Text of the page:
Doug McDermott And The Return Of The Big FundamentalBasketball, Trible To Your Bass — By M. Trible on February 19, 2014 at 8:35 am
One play stood out in Creighton’s 101-80 blowout of then No. 6-ranked Villanova.
On the right-side of the lane, he caught the ball, dribbled and picked it up. A pivot to the outside moved the defender. The next pivot inside the lane created an easy layup. Somewhere, Kevin McHale likely smiled at the textbook usage of the up-and-under.
The play showed us in a moment what we already knew — Doug McDermott is the best player in men’s college basketball.
He’s the finest player on the court when he plays each game in every arena. All 6-foot-8 of him maneuvers without grace to the bucket. Each of the 225 pounds of him barely leaves the floor on his 44-percent three-point shot.
When the buzzer sounded and little remained of the Wildcats, McDermott’s stat line didn’t make sense. He never seemed to be in complete control, but 13-of-17 from the field, 9-for-9 from the line added up to 39 points. The senior also grabbed 7 boards.
McDermott eclipsed Larry Bird’s career point total on Sunday. He also made sure everyone knew he wouldn’t have come close had Bird been able to utilize a three-point line.
Much of basketball changed through the years. It adapted and evolved and made things faster, quicker and more airborne. Nothing about Bird’s game resembles that description. In those ways, McDermott is much more like McHale’s old teammate.
The old man purist likely loves McDermott’s game. In his repertoire, there’s a shelf filled with moves we rarely see today. When we see the up-and-under attempt, it’s often sloppy and discombobulated. The technical aspect of the future Naismith winner’s game should be appreciated.
It might not translate to the next level, especially his lack of position in the NBA. On the other side of that coin is the question, “Why should it?” Are we disinclined to appreciate a player’s peak if it occurs at a collegiate level? It seems preposterous. We should enjoy the head scratches after a peek at the box score of the Blue Jays star. We should embrace the quandary of how someone as seemingly ordinary as Doug McDermott can be as unstoppable as anyone in the land.
Creighton plays a wide-open game with relatively little size near the bucket. What the Jays lack in the post, McDermott makes up for with his moves. He’s the undersized older fella at the Y who plays for hours before you realize he never missed a run.
His knee braces throw you off and you think it might be past his bedtime. He knows his moves and he picks his spots. When the elder’s baseline hook banks through the net for the almighty 11, you trace back through the game. It’s a stark realization — foggy on the journey there — when you understand that the geriatric forward finished with nine tallies. Without him, you’d be stuck at 2.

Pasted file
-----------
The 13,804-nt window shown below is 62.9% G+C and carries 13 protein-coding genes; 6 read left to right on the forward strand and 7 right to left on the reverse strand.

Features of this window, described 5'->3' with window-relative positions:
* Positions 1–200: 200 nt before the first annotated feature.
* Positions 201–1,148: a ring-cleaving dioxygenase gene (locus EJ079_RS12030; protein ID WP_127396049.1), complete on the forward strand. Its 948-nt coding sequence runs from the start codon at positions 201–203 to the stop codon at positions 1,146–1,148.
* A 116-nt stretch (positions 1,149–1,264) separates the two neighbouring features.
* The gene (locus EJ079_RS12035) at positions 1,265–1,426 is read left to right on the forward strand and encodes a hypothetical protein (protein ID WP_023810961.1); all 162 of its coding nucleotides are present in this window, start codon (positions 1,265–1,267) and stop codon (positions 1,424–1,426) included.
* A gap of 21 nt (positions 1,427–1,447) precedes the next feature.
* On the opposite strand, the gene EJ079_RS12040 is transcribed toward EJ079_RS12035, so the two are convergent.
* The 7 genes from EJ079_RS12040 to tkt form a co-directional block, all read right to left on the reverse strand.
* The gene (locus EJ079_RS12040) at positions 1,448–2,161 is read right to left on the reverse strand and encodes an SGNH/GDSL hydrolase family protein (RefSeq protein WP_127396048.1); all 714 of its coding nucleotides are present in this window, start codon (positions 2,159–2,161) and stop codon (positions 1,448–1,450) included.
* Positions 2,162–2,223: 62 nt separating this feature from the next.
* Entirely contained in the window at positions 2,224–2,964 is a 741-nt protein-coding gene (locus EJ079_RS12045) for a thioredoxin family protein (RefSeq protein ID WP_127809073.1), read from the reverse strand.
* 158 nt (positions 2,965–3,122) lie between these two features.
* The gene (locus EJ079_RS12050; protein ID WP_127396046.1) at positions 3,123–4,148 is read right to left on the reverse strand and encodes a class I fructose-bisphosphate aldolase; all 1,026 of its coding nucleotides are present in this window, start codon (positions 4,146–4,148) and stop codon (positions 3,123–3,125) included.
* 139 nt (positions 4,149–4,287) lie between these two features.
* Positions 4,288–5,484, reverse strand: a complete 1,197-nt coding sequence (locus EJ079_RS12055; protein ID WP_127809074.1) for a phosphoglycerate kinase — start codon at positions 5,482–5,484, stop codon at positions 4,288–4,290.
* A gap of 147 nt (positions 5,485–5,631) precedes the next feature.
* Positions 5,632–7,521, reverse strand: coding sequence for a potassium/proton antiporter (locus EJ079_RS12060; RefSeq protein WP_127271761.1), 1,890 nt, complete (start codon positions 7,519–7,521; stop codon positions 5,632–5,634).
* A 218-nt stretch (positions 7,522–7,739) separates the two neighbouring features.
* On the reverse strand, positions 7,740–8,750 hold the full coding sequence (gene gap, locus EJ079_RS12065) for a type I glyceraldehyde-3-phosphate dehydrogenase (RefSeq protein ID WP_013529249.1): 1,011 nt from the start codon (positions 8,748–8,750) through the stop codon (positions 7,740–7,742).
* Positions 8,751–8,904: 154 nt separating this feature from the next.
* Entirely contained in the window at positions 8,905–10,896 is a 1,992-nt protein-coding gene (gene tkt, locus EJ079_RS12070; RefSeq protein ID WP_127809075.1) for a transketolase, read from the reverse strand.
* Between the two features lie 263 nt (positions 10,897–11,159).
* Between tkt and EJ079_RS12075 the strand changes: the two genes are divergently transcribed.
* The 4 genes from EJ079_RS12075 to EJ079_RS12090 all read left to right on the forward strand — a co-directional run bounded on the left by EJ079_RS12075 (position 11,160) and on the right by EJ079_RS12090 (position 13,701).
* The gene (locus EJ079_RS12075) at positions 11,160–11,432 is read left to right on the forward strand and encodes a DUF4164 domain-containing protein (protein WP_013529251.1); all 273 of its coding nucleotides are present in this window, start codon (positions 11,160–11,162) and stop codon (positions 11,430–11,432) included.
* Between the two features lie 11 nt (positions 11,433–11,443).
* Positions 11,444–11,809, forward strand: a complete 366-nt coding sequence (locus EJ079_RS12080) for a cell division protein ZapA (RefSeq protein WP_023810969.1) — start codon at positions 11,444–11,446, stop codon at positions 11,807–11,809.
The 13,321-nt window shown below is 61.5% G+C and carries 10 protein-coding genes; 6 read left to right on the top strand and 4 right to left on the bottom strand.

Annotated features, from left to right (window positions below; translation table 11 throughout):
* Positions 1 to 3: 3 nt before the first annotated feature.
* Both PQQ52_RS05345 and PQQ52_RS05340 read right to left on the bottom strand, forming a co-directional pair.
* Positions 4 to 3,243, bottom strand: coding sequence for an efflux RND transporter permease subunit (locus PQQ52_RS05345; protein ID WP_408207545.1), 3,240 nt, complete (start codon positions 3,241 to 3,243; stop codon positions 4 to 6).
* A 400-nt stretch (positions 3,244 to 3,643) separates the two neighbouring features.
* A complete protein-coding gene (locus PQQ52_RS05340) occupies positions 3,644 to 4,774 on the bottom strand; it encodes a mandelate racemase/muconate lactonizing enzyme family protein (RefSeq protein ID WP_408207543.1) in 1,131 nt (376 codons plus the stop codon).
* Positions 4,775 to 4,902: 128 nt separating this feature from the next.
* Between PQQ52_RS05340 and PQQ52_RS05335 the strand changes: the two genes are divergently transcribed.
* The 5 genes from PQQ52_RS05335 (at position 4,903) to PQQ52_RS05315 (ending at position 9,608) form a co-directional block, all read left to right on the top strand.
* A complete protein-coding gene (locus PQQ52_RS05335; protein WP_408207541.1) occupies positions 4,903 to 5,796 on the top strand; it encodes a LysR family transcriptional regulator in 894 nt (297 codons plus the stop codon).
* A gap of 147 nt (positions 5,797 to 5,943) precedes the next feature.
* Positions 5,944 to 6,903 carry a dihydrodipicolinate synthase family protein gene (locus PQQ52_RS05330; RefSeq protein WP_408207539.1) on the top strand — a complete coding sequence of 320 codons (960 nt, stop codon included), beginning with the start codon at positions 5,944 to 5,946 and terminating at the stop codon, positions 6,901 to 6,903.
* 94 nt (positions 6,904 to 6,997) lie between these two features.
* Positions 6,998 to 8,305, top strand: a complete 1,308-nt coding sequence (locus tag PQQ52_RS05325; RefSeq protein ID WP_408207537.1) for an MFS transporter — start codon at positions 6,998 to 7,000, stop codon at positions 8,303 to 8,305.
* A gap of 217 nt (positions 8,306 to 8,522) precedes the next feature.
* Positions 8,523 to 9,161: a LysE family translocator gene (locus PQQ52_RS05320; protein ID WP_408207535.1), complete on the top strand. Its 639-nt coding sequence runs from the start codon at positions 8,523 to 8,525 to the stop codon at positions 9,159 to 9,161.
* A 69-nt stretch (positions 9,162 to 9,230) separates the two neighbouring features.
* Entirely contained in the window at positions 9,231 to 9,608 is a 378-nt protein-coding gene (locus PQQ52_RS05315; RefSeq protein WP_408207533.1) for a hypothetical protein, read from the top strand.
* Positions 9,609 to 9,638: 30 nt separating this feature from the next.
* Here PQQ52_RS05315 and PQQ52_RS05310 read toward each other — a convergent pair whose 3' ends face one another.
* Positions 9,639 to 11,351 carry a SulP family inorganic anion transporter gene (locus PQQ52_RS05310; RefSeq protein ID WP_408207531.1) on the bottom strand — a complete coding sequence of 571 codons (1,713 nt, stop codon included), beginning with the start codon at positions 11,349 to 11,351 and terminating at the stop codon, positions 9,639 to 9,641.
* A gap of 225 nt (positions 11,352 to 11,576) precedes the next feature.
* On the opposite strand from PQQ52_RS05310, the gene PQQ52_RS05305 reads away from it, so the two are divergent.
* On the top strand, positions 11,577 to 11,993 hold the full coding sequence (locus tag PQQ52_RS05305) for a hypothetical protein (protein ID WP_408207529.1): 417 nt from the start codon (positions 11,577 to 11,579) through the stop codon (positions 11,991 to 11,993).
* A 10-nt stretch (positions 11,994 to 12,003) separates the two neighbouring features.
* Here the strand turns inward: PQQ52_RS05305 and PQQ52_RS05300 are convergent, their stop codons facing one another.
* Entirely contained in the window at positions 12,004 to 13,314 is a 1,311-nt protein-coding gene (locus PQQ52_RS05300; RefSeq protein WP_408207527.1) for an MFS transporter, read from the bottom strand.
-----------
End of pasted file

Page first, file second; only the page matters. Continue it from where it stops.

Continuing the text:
Without McDermott, the Blue Jays would likely be stuck farther away than that. He’s the messiah of Omaha, and he’s got enough to put a team on his back when it matters most. There’s no telling how far Creighton will advance come March. With the guy who’s gone for 26 and 9 per game, it’s hard to count them out at any point.
In a high school gym, the small forward — who stands at 6-foot-1 and really is small — catches the ball on the arc. He takes a step, and then dribbles. Once known as a travel, this is now fair game. Into the lane he pounds the ball with his head down as he wildly jumps away from the hoop. It works sometimes because it’s practiced, and through repetition the ball will fall.
Some time ago in that same gym, a player did the same, but he jab-stepped when he caught the ball. He dribbled with his eyes on the cutter through the lane. A quick jump stop allowed for a plethora of decisions. The ball fell through the net. Repetition triumphed then, too.
When the ball goes to McDermott in the mid-post and he begins to set up the defender, it’s something like a way-back machine stuck in the future. He pivots, he moves, he shoots, he scores. He’s out there in the enormous basketball universe with the tools handed down from generations before.
It seems like fun to take a year in college basketball and travel down memory lane. While the old ways don’t have flash, they work all the same. They work for McDermott, for Creighton and those who know the Naismith Trophy belongs to the coach’s son from Ames, Iowa.
If he lacks anything, it’s glamor.
Then again, no one said the best player in the country needed to be anything different.